Charnwood Pre-School

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About Charnwood Pre-School

Name Charnwood Pre-School
Ofsted Inspections
Address Mountsorrel Sports Pavilion, Leicester Road, Mountsorrel, Loughborough, Leicestershire, LE12 7AJ
Phase Childcare on Non-Domestic Premises
Gender Mixed
Local Authority Leicestershire
Highlights from Latest Inspection

What is it like to attend this early years setting?

The provision is good

Children are happy and well cared for in this setting. They learn through their interests, building on experiences they have at home. Children are provided with exciting opportunities to learn about and explore the natural world.

For example, they watch butterflies appear from the chrysalis and use magnifying glasses to look closely at insects. Children use natural resources and books to develop their curiosity and learn about things that interest them. Children play outside daily.

They climb and take risks safely, having opportunities to practise their physical skills.Children show good concentration and know the rout...ines and boundaries of the setting. Children behave well.

They demonstrate good manners, follow clear instructions and understand what is expected of them. Children's capabilities are understood by staff who know them well. They are well prepared for the next stage in their education.

Parents know what their child is learning, even though they cannot come into the setting due to COVID-19 (coronavirus) restrictions. Children have good attendance and are excited to learn. They make friendships and learn how to share their toys.

Children enjoy listening to stories and singing songs in groups regularly throughout the day.

What does the early years setting do well and what does it need to do better?

Managers want children to become independent and resilient learners. They do this by encouraging children to dress themselves, serve meals and learn the importance of personal hygiene.

Staff praise children for their efforts and talk them through what they need to do to be able to succeed. This develops children's confidence and self-esteem.Staff teach children based on what they see in children's play.

This ensures learning is relevant and remembered. For example, children see bees in the garden and discuss the purpose of bees to make honey. Children then make bees using wool to wrap around pine cones.

Staff know what they want children to learn and use varied resources to teach them. For example, non-fiction books, real creatures and photographs to teach life cycles.Children share resources and staff support them to take turns.

Children practise their physical skills when pouring water, scooping sand and squeezing dough. The youngest children demonstrate good levels of concentration and physical strength.Children who receive additional funding are provided books to use at home and given extra days in the setting to help them make more progress.

This provides more opportunities to practise new skills. However, staff do not consistently build on opportunities for all children to extend what they already know. Staff end some activities too soon when children are still enthusiastic to learn more.

This results in the most able children not always reaching their full potential.Children who need extra help are well supported and have every opportunity to succeed. For example, small groups allow children to receive additional support and focus on specific needs.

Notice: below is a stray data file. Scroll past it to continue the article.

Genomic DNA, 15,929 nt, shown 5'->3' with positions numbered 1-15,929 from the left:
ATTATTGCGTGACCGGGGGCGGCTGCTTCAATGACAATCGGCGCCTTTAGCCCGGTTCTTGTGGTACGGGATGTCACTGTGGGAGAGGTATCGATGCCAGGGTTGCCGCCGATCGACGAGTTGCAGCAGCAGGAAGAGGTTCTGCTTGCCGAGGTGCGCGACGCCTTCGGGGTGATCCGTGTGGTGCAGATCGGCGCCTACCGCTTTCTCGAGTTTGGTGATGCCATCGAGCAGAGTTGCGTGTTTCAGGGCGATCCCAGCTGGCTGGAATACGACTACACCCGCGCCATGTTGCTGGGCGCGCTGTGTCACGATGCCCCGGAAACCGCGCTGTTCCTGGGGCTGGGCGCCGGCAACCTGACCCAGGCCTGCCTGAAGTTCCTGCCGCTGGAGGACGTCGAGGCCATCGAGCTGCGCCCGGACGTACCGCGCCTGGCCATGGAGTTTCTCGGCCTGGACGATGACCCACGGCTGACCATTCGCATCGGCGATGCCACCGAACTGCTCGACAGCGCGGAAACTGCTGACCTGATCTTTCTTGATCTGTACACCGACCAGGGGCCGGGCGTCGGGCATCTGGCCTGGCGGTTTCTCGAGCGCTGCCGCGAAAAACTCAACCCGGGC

Leaders train staff to ensure they know how to get funding for the children who need it the most. Staff work well with other agencies to identify clear areas of support for children. They use this knowledge to provide learning that is appropriate for the child's needs.

Leaders support staff by meeting regularly, providing training and offering support to keep high levels of motivation and morale.Managers identify the need to teach children how to communicate. Staff check what children understand by asking questions and talking to them about what they are doing.

Older children develop language by hearing new words, reading, singing and using basic sign language. This helps the older children to learn the purpose of talking and use this to make friendships. However, all staff do not have sufficient knowledge to help the youngest children begin to speak.

They use words that are too complex and do not give children enough time to respond to questions asked. This slows the progress of speech for the youngest and less able children.Parents speak positively about the staff and their caring interactions.

Staff support families. They give advice to parents about how to support their children and regularly talk about their progress.


The arrangements for safeguarding are effective.

Children are safe and well looked after. Risk assessments are in place, reviewed regularly and understood by staff. This keeps children safe in the setting and on outings.

Leaders and staff have robust policies and a good knowledge of Safeguarding and the 'Prevent' duty. They know how to recognise signs of abuse and report concerns and allegations. The manager regularly checks that staff's knowledge is suitable and up to date.

Leaders know how to recruit safely and check on staff suitability. Leaders and staff are all qualified in first aid.

What does the setting need to do to improve?

To further improve the quality of the early years provision, the provider should: develop staff knowledge and understanding of how young children learn to speak and what they need to know nensure opportunities are provided by staff to challenge and extend the knowledge of the most able children across the curriculum.

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